But starting that night with Tesla, he became more than just the ultimate nerd – in his head he also became a businessman. He thought: If I want to reach truly a lot of people and made the world a better place, I’ll have to do one thing: Quickly and radically commercialize my inventions.

Scientists often need 10 to 20 years to bring their inventions to the masses. But it happens much faster at young Californian tech firms. Mr. Page was fascinated by that and applied for graduate school at Stanford, the university in the heart of Silicon Valley.

At first his interests took many different directions: Telepresence, or technologies allowing people to sense something far away. Self-driving cars. But his professor found the idea of exploring the structure of the still-young World Wide Web most exciting. And so, Mr. Page got to work and soon realized that the importance of specific content was relative to how many links there were back to it. Shortly thereafter, his work became the foundation for a new Internet search engine. He and his partner Sergey Brin called it Google, after the extremely long number with 100 zeros known as a googol.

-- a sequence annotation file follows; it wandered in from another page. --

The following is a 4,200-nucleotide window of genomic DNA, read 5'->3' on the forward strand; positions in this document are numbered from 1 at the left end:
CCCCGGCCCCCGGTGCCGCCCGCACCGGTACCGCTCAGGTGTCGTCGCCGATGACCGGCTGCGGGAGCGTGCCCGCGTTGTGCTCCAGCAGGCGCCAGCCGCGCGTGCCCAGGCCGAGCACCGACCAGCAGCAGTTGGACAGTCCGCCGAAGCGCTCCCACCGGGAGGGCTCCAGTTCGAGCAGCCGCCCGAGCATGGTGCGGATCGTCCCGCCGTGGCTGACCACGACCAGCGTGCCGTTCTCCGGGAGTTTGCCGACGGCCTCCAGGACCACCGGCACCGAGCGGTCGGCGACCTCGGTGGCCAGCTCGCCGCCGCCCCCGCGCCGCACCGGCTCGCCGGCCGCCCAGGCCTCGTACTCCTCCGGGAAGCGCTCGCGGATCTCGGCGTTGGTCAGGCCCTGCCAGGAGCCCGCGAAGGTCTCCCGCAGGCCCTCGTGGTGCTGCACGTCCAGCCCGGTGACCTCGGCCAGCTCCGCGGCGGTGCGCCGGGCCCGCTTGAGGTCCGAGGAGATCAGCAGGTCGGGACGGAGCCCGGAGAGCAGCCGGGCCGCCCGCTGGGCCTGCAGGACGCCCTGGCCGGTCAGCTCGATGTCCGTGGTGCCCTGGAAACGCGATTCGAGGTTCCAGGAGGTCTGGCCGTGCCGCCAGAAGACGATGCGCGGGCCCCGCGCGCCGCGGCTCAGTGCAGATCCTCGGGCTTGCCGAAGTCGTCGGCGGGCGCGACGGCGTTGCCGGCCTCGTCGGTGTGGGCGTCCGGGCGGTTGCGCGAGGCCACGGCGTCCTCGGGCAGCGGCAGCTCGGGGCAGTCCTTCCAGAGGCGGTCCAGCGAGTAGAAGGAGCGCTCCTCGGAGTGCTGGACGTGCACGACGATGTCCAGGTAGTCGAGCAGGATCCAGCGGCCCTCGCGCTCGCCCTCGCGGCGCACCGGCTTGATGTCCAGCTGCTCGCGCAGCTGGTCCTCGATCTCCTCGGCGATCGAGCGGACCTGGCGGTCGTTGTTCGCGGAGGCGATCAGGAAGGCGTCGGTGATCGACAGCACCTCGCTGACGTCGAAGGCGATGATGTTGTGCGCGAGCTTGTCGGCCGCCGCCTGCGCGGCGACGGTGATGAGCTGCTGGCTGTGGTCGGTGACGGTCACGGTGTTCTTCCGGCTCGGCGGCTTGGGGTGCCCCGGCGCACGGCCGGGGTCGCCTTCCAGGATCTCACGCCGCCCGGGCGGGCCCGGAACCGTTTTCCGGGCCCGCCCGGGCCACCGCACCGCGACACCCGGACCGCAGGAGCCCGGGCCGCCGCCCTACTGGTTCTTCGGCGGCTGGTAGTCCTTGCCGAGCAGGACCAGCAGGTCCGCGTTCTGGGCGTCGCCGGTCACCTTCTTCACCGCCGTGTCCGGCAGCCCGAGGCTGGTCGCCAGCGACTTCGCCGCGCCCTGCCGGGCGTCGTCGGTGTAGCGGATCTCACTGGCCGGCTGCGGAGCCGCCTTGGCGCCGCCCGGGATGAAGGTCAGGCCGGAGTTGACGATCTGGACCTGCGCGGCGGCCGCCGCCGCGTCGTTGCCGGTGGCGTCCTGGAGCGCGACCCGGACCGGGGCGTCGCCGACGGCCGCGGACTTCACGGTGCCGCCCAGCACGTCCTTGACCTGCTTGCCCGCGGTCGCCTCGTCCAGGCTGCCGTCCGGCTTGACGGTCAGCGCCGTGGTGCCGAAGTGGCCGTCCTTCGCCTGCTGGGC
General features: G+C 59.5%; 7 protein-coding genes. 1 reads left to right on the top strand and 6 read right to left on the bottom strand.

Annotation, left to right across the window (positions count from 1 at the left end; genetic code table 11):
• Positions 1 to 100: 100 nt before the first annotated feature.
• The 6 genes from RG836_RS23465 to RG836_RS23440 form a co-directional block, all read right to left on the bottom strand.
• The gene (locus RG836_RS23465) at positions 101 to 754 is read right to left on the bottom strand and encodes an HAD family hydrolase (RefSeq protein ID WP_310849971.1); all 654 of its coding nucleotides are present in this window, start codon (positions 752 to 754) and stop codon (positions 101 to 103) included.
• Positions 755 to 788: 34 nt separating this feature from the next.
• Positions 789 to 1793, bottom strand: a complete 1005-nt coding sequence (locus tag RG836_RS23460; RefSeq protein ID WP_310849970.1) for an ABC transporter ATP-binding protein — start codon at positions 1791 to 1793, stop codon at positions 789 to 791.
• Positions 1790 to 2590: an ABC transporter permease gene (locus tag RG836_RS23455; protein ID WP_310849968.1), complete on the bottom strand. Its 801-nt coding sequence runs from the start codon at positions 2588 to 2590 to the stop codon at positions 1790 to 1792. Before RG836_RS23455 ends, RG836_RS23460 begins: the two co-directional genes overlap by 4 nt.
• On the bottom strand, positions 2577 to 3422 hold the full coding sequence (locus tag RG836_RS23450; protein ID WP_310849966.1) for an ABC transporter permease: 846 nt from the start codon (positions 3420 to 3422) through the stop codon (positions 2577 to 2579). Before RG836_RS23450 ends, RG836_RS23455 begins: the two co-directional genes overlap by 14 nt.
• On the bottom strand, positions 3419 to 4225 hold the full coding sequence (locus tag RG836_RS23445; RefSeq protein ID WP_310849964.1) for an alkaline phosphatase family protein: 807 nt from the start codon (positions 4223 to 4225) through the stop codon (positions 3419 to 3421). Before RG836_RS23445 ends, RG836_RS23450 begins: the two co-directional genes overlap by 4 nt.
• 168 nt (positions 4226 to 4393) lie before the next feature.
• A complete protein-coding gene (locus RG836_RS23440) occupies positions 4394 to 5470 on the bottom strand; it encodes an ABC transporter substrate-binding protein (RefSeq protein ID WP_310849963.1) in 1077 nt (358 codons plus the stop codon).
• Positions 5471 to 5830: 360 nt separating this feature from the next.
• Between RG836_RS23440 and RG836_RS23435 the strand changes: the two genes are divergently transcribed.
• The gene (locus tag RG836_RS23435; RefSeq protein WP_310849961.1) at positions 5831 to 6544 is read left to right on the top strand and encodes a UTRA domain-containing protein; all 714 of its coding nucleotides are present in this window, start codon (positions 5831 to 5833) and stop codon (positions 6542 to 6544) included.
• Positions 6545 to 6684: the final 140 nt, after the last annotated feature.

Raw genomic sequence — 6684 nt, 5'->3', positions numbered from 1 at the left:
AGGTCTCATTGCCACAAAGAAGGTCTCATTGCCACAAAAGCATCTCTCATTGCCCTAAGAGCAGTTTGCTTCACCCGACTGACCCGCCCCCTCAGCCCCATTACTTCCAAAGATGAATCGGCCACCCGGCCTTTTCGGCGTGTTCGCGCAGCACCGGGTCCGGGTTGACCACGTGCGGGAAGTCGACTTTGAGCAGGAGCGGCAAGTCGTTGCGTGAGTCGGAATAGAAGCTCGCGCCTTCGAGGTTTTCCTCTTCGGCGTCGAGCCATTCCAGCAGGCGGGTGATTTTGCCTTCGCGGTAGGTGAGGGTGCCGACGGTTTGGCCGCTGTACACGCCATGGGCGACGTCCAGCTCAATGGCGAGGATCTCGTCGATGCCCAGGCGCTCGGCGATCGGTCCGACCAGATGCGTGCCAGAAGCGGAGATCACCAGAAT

Larry Page learned the lesson from his youth reading extremely well, or as he says: "So far, I can’t complain." Google is now 17 years old. It employees 55,000 people and has turnover of around $60 billion (€54 billion) and net profit of almost $15 billion – predominately from advertising on the Internet, used by more than two billion people.

It’s no wonder therefore that the California company with a market capitalization of some $350 billion is one of the most valuable firms there is. And the 42-year-old Mr. Page isn’t merely founder and boss – he also holds the controlling stake along with his business partner. That doesn’t exist anywhere else among the world’s leading companies.